Local communities a driving force behind recovering Africa’s landscapes

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The “Voices of the Landscape” panel presents at the Global Landscapes Forum conference in Nairobi. Photo by GLF

Every year, Africa loses 2.8 million hectares of forest, which is an area roughly the size of Saudi Arabia. Meanwhile, two-thirds of its land is degraded. 

However, as countries mobilize to restore 100 million hectares by 2030 in the African Forest Landscape Restoration Initiative (AFR100), local communities are emerging as a driving force behind the movement to recover the continent’s landscapes.

Communities and collaborators across sectors and governance levels have taken center stage at the Global Landscapes Forum – Prospects and Opportunities for Restoration in Africa (GLF). The two-day event, in which several CGIAR Research Program on Forests, Trees and Agroforestry (FTA) scientists participated, ran from Aug. 29-30 and attracted 800 delegates to UN Environment headquarters in Nairobi, Kenya, as well as 30,000 people online.

“If landscape degradation brings huge costs to society and restoration brings impressive returns, why we are not implementing it?” queried Robert Nasi, director general of the Center for International Forestry Research (CIFOR), at the opening plenary.

Land degradation is estimated to cost the global economy up to $4.5 trillion a year, while economic benefits of restoration are an estimated $84 billion a year. In Africa, soil and nutrient depletion on cropland costs 3 percent of gross domestic product.

Watch: Robert Nasi’s opening remarks at GLF Nairobi 2018

These factors combined lead Nasi to believe it is time for a paradigm change: “from seeing restoration as a high-cost activity with no financial returns to landowners and with only environmental benefits, to one which provides increased incomes to landowners, creates jobs, and results in ecosystem goods and services for society as a whole.”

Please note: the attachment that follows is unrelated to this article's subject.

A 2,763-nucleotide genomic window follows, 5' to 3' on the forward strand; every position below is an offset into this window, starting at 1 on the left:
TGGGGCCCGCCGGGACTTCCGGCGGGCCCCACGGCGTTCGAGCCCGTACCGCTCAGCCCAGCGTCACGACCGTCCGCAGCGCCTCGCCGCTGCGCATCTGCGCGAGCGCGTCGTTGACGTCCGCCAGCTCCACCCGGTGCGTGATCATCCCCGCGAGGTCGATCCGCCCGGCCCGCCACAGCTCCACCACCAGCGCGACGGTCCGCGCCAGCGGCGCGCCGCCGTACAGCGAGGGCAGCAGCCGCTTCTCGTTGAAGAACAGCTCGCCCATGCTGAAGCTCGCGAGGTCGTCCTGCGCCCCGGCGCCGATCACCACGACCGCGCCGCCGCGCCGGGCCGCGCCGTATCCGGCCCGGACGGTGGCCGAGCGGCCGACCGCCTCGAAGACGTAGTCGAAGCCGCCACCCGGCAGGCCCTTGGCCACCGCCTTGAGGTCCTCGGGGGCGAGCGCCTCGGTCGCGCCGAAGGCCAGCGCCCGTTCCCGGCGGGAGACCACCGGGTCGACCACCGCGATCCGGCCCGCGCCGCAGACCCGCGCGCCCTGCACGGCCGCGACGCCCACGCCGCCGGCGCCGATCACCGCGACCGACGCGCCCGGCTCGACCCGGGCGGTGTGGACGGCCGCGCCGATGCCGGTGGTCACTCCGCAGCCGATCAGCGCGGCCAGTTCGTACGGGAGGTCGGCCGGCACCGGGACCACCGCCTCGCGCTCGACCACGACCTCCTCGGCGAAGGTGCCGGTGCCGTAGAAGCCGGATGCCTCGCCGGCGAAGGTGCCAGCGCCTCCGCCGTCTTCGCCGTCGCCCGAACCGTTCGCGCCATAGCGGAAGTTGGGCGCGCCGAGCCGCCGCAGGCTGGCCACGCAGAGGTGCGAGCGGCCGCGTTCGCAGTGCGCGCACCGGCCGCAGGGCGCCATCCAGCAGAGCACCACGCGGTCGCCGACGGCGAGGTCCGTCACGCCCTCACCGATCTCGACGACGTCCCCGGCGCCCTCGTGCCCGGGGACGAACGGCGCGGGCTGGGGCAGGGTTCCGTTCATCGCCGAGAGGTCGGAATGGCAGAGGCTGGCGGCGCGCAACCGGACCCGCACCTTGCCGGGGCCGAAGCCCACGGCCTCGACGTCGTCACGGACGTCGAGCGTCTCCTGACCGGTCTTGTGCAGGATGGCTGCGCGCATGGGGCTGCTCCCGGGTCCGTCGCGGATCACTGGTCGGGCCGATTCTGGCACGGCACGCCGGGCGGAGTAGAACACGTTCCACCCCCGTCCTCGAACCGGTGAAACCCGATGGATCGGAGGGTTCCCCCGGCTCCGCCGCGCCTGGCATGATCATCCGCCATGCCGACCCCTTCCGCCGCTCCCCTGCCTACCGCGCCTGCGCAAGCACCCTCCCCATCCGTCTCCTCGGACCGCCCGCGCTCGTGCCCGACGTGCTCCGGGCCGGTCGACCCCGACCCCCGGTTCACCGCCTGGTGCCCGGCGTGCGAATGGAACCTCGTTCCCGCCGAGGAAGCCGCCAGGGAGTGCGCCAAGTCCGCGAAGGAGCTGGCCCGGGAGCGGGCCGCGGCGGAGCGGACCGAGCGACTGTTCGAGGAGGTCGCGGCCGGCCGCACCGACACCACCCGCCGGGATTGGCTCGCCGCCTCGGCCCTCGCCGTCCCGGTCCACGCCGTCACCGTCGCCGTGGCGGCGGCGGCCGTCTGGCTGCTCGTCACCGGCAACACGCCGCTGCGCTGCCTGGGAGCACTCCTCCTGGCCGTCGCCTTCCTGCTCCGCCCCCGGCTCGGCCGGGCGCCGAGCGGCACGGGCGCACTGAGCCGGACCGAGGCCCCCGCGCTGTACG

UN Environment head Erik Solheim pointed out the 17 UN Sustainable Development Goals (SDGs) boil down to delivering benefits for both people and the planet. “To meet the SDGs we need policies that are good for the jobs, the climate, and nature at the same time. Landscape restoration does just this,” he said.

Solheim reaffirmed his commitment to El Salvador’s proposal for a UN Decade of Ecosystem Restoration 2021-2030. “The process must be led by member states, so please support El Salvador in this great endeavor,” he urged. The same period might also be devoted to rangelands and pastoralism, further increasing momentum to reclaim healthy landscapes.

Restoration can bring back ecosystem services and landscape functionality, boost agricultural productivity and enhance resilience to climate change – but it can also have even greater benefits, said Ina-Marlene Ruthenberg, country manager for Zambia at the World Bank.

A person pots a seed near Mau Forest in Kenya. Photo by P. Shepherd/CIFOR

“The sustainable use of natural resources leads to improved livelihoods, greener economies and food security, while bringing peace, security and stability. Restoring landscapes contributes to preventing natural resource-related conflicts,” Ruthenberg said.